But was your son doing a 20-year study? Was he using real-time laboratory hardware? If he wasn't doing these, using new equipment is fine.
Any study that relies on the same computer hardware/software being available continuously for 20 years is likely doomed to fail before it even starts. Creating an experiment/study that relies on hardware that depends on specific bus timing is extremely bad design. I'm having trouble conceiving of an experiment that would have to conform to the restrictions you list.
If the computer is replaced and the old lab equipment will not work properly with it, the entire study so far is turned into to garbage.
That's why you determine that the software will run on the new equipment before you decommission the old equipment.
Reverend Jim seems to think that all you have to do is plug the new computer in, install the software, and it works.
That's not even close to what I was saying so please don't put words in my mouth. I spent 15 years developing/maintaining software on an AGC/SCADA mainframe that was tied to dozens of RTUs (remote terminal units) at many generating/distribution stations around the province. We knew that eventually we would be unable to keep the system running due to the lack of spare parts. We eventually started a replacement project that went online in November of 1998. The new system went through a strict commissioning procedure before the old system was turned off. Even after the switchover, we kept the old system functional in the event of a failure. Hardly plug and play. The system is used to control all of the generation and distribution of power in the province so it is magnitudes more complex than the systems running at missile silos. Incidentally, the new system used the same communication protocol as the old system to talk to othe RTUs so there was no incomatibility. I will grant you that certain equipment failures at a silo can have more devastating consequences. In any case, I do have some experience with systems that must remain functional over long periods.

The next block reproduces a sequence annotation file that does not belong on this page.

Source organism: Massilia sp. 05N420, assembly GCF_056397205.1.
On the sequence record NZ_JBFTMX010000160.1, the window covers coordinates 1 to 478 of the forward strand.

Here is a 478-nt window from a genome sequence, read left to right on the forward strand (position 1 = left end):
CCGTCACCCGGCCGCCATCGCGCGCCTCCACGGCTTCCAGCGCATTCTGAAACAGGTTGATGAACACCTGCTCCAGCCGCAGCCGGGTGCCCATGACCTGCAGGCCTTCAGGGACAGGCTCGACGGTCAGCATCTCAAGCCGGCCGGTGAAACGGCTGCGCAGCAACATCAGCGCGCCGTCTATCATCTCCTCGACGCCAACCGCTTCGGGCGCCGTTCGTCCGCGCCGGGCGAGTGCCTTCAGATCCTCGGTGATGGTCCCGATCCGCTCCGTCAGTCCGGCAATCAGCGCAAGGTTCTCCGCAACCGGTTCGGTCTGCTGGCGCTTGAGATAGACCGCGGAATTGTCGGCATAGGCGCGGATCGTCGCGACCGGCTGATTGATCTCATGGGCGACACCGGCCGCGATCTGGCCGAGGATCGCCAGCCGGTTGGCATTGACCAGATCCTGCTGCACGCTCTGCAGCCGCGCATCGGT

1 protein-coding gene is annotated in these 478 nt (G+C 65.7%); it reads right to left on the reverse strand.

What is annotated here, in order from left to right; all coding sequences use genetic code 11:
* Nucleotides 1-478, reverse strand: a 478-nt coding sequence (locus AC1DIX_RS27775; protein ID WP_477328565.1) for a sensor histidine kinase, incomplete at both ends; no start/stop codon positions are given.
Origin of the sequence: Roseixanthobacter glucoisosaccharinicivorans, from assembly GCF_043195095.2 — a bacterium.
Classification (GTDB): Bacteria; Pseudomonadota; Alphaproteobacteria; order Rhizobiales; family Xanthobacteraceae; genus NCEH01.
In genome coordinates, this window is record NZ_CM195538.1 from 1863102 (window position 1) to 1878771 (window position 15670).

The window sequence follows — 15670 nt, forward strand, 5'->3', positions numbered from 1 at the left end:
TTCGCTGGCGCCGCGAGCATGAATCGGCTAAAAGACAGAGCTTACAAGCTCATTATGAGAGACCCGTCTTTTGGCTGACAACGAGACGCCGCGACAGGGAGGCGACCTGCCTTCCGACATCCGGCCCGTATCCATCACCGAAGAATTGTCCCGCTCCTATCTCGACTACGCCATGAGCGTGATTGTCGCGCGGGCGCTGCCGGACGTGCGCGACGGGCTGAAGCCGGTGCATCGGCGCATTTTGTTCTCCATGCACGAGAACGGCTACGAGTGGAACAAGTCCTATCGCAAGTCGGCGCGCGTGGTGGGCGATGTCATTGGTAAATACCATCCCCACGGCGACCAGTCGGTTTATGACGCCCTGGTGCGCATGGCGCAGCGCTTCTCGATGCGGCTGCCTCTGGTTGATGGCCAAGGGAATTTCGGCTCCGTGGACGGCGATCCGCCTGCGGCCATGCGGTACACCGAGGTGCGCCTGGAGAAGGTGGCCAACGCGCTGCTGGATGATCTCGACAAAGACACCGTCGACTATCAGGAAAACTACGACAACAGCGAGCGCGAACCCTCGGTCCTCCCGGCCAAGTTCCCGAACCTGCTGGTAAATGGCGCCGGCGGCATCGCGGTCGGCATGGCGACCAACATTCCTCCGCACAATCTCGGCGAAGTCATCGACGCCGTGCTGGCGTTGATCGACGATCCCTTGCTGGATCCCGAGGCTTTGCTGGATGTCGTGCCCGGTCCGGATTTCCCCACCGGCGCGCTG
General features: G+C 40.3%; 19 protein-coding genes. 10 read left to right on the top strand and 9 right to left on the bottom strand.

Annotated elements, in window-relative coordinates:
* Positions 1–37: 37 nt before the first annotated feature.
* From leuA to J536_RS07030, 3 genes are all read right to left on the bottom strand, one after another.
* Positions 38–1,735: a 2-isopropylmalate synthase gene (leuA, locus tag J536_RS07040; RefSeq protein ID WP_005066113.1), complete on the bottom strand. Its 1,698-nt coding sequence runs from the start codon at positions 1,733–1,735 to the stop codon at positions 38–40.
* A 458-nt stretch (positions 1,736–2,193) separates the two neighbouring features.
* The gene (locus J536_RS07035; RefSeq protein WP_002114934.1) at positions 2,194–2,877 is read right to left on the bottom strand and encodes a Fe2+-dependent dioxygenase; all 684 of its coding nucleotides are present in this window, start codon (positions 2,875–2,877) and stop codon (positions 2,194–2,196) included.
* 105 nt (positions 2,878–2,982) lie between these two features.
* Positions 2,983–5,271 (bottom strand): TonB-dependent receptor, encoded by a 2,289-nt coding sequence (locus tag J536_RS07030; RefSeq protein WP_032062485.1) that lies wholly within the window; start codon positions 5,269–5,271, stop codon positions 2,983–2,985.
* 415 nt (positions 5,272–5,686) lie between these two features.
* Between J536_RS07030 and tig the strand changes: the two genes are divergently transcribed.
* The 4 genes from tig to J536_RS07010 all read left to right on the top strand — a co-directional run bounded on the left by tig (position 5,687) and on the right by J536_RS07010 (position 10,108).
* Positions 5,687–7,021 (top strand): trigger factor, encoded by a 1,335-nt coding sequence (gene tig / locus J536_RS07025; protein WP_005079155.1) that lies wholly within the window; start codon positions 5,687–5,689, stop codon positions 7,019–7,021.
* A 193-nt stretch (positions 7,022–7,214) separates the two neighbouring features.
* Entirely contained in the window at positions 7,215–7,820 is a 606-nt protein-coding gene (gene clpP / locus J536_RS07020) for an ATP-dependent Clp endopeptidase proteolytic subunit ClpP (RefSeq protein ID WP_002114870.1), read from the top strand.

I should also mention that I have developed software that has run on several generations of hardware. In a few cases only minor software changes were required.
And if the old computer really has 8" disks, it doesn't have any of the microprocessors that are in use today. It probably has an Intel 8080, a Z80, a Mostek 6502, or a Motorla 6800 or 6809. Any software that runs on these will NOT run on any new computer.
So give me an alternative. You can't keep ancient hardware running forever. Eventually it has to be replaced. Everything wears out.
What I want is the ability to buy BOTH kinds of computers.
Are you saying that you want the manufacturers to continue making the same computers they were making back in the 70s and 80s? What company could stay in business with that strategy? Do you see Ford still making Model Ts?